Can we resist the lure of liquid modernity, asks Charles Assisi

How India overtook China (or will soon) become the world’s most populous country is all over the news. Included in the headlines and numbers are sub-statements about the demographic dividend; the need to create more jobs; And what country will the next century be? These do not interest me now. My focus is on one question: What do the world’s largest population, especially the young among them, choose to devote themselves to? Because it will determine our individual stories and the collective future of generations to come.

Today's young Indians do not know the world except as a constant stimulus.  Can they reclaim their focus in the midst of it?  The answer will determine our collective future.  (Sutterstock) premium
Today’s young Indians do not know the world except as a constant stimulus. Can they reclaim their focus in the midst of it? The answer will determine our collective future. (Sutterstock)

It gives me no pleasure to report that, as things stand, the scenario looks bleak. Wherever I travel, and in Mumbai where I live, I find that most people are committed to their smartphone screens more than anything else in their lives. Looking over their shoulders, I see them devoted to games, soap operas, forwards on WhatsApp, and doomscrolling or humble-bagging on social media platforms.

Perhaps it’s the times we live in that make it hard to commit to anything more permanent than a newsfeed. Has commitment itself become counter-intuitive? Signs of a similar cultural shift are all around us.

Consider the sheer amount of content available on streaming platforms like Netflix and Amazon Prime. While there’s no denying the ingenuity and effort that goes into producing thousands of hours of eminently watchable content, there’s also no denying the fact that deciding what to watch is increasingly difficult. Presented with the abundance of this level, we become creatures on a treadmill, in constant browsing mode.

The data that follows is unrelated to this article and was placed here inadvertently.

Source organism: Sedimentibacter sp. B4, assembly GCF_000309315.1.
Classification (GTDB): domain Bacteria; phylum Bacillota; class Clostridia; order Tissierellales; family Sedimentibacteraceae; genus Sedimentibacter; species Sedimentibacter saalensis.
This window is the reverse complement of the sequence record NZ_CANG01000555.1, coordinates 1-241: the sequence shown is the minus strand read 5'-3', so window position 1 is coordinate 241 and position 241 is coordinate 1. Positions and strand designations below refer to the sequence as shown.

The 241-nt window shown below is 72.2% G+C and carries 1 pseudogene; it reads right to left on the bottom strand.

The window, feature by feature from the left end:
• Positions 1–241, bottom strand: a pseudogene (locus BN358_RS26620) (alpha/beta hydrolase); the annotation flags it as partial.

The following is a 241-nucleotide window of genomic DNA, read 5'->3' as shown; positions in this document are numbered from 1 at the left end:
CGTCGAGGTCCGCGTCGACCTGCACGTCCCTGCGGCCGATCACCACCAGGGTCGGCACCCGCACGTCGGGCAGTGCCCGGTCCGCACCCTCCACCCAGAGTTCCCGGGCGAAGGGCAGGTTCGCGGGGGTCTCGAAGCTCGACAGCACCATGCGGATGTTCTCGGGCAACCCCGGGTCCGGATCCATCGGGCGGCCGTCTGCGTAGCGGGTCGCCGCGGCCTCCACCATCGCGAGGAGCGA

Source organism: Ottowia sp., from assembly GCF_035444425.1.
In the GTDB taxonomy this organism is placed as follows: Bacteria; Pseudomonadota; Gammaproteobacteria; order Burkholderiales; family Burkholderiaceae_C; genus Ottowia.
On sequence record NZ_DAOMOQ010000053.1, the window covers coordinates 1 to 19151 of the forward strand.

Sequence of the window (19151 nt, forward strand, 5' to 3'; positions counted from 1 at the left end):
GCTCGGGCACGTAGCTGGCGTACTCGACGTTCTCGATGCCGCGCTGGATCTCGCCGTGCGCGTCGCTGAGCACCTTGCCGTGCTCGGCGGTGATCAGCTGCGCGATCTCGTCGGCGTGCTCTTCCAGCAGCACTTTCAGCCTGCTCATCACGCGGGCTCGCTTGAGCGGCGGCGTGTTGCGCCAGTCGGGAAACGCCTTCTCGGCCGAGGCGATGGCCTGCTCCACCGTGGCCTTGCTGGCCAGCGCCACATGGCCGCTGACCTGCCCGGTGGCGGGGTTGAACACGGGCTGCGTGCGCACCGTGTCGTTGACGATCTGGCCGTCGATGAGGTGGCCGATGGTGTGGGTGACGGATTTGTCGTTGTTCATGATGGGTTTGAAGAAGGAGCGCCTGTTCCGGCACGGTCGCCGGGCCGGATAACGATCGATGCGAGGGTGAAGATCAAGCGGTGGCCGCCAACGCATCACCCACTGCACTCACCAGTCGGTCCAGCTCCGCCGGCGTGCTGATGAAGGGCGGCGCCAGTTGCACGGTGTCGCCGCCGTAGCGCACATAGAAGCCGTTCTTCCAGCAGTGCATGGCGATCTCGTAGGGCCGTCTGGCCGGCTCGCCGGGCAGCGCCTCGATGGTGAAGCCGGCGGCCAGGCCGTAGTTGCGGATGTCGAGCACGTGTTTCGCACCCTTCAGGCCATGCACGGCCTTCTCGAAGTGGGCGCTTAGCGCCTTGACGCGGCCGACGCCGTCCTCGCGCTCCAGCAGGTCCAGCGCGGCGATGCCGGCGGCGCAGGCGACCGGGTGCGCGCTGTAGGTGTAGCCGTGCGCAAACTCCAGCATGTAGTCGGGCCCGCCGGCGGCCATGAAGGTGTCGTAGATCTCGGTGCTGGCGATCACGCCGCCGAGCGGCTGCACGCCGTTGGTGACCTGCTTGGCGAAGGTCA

What if we were to extrapolate this to other aspects of our lives? Dating apps offer an almost endless scroll of options. Presented with that many potential partners, finding a mate should have been easy. Instead, the carousel has created a mindset in which many are constantly looking beyond their current short-term bonds, hoping that something better is on the horizon. Elsewhere, food delivery apps have added an element of ennui to what is sometimes a treat: eating out or ordering in.

The truth is that surfing breeds restlessness and boredom, and today’s privileged urban youth have known no other world than this one of instant gratification and universal access. Perhaps this is what the Polish social scientist and philosopher Zygmunt Bauman was referring to when he coined the term “liquid modernity” (as opposed, he says, to “solid modernity” before it).

“We have moved from a period when we understood ourselves as ‘pilgrims’ to a search for deeper meaning where we act as ‘tourists’ in search of multiple but fleeting social experiences,” Bauman said in his 1999 book, Liquid Modernity.

It is now expected that millennials (born between 1981 and 1996) and members of succeeding generations will regularly live to 100, as advances in science push the boundaries of medicine. Given the levels of ennui set in the mid-20s (a phenomenon described by the umbrella term “quarter-life crisis”), it’s hard to predict what it will take to keep their interest in later years.

Count me in. I hope to live by the counter-intuitive argument made by American civic activist Pete Davis in his deeply philosophical book, Devoted: The Case for Commitment in an Age of Infinite Browsing (2021): “We are doing a sacred thing when we choose to commit. For some. At its core, most commitment is about controlling our time. Death controls the length of our days. But we control the depth of our day. Commitment is about choosing to pursue infinite depth – in the face of our finite length.”

This is not a religious argument, but I find it deeply spiritual and incredibly liberating. In my experience, surrender feels like an act of defiance. Committing to devote an hour every morning to yourself without interruption feels liberating. Choosing to be available only at certain hours, and letting go of the fear of missing out, has made me a prisoner to my phone. The world seems like a better place, and isn’t that one of the primary goals?

(Charles Assisi is co-founder of Founding Fuel and co-author of Foundation Impact)

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